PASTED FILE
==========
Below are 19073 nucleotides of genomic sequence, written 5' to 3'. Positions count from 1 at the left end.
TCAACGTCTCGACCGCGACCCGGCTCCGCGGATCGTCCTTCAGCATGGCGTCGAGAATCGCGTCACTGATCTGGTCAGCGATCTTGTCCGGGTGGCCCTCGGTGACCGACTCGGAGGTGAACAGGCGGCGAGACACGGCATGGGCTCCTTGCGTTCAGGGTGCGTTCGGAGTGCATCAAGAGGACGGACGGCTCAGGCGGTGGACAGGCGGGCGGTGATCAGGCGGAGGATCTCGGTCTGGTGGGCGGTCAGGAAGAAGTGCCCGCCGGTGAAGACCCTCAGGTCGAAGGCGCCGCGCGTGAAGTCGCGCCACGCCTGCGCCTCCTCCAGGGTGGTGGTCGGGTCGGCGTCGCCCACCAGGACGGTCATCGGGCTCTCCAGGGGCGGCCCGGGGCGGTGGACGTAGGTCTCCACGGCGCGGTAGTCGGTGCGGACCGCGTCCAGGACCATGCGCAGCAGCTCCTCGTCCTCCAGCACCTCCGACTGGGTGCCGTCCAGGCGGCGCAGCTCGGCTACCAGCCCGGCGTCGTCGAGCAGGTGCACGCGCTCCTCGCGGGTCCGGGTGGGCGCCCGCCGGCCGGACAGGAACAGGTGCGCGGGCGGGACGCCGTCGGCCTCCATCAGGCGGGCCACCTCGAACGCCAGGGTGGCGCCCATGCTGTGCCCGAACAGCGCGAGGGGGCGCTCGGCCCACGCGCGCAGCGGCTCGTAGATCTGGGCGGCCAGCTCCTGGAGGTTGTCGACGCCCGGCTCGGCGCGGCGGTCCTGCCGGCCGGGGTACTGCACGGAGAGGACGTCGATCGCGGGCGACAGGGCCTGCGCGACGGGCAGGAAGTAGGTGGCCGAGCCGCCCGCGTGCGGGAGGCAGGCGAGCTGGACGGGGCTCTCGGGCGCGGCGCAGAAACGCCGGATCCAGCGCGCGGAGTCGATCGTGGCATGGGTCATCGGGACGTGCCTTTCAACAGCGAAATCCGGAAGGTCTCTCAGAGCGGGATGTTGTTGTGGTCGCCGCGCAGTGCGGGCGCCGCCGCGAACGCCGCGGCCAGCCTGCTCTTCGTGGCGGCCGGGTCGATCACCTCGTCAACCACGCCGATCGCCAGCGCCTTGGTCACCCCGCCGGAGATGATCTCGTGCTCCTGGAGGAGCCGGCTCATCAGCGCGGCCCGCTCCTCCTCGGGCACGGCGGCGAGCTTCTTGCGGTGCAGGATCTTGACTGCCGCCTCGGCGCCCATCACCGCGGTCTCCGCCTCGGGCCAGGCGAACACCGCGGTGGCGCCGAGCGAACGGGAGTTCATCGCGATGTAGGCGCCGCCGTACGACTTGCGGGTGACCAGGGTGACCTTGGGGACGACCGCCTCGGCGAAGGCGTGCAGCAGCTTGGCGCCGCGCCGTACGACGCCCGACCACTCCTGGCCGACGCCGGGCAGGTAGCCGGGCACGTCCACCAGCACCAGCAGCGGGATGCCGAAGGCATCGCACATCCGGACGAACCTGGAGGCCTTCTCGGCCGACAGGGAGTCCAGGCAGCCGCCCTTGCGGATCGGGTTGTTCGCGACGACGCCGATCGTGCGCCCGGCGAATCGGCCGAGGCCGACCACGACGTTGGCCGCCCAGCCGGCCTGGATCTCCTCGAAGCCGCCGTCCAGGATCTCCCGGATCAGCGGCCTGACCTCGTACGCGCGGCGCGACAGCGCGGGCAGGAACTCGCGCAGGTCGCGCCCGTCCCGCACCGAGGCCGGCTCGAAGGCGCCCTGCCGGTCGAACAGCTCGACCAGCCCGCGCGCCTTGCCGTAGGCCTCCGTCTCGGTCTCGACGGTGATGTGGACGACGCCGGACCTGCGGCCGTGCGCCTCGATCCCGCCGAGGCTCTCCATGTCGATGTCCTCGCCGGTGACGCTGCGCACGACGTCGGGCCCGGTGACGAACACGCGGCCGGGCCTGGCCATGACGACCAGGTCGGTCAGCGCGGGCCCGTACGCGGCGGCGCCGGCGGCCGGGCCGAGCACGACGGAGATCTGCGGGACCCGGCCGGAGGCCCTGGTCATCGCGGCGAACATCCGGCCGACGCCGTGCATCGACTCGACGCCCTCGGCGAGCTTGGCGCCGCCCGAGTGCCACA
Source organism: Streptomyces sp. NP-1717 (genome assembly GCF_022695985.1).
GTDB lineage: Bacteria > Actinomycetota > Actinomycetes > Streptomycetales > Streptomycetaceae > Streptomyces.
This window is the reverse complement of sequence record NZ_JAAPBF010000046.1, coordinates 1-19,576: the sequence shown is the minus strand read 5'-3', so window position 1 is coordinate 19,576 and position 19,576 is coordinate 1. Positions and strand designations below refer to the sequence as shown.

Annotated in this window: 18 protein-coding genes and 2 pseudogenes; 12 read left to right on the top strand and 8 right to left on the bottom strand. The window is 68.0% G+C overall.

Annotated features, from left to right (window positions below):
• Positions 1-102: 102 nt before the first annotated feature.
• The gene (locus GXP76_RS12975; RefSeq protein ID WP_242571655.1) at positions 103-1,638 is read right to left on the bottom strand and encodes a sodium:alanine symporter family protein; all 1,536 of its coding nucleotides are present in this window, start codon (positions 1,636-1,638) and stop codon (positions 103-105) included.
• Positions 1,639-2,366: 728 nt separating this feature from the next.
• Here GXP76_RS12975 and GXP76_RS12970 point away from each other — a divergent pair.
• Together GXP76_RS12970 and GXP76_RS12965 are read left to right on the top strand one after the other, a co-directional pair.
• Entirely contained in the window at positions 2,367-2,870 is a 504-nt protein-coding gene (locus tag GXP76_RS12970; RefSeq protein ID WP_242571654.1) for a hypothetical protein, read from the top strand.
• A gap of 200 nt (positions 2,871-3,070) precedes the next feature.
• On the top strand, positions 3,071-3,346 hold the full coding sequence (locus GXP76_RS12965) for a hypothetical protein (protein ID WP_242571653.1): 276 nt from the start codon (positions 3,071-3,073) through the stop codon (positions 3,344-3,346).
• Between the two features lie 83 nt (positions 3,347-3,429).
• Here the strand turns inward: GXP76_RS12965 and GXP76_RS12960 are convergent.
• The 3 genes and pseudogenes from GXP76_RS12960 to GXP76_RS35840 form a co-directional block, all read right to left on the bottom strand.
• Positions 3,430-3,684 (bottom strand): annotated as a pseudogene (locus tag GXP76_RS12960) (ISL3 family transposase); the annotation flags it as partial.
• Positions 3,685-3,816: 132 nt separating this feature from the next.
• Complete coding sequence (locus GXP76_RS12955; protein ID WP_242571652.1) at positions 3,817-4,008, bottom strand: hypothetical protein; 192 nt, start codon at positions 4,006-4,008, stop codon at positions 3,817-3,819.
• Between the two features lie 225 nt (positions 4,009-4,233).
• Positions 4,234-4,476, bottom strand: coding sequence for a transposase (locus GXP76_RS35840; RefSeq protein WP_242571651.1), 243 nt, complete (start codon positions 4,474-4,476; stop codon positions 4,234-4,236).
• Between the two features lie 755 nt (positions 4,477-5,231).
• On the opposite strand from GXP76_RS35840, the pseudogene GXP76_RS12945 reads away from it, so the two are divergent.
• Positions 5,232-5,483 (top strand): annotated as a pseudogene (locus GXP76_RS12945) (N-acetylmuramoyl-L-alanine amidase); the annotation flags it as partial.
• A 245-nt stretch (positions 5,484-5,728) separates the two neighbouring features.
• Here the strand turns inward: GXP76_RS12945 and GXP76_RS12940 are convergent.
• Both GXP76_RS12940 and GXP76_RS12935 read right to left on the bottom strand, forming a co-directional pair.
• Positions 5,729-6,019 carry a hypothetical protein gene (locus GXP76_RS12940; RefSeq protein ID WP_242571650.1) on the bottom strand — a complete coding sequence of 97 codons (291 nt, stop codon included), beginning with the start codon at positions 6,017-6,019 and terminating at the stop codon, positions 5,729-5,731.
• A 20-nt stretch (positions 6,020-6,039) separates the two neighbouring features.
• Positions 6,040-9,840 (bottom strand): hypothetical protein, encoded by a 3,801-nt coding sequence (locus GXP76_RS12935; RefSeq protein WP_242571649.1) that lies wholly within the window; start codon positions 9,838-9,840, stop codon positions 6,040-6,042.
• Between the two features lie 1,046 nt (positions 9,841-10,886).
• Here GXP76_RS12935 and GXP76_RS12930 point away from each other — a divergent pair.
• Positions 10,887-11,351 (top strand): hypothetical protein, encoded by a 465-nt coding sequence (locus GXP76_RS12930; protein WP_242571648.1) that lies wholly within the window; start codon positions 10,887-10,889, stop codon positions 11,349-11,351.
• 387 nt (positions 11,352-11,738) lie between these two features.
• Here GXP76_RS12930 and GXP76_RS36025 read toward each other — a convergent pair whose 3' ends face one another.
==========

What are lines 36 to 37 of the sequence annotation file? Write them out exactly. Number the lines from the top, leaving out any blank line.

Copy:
• 387 nt (positions 11,352-11,738) lie between these two features.
• Here GXP76_RS12930 and GXP76_RS36025 read toward each other — a convergent pair whose 3' ends face one another.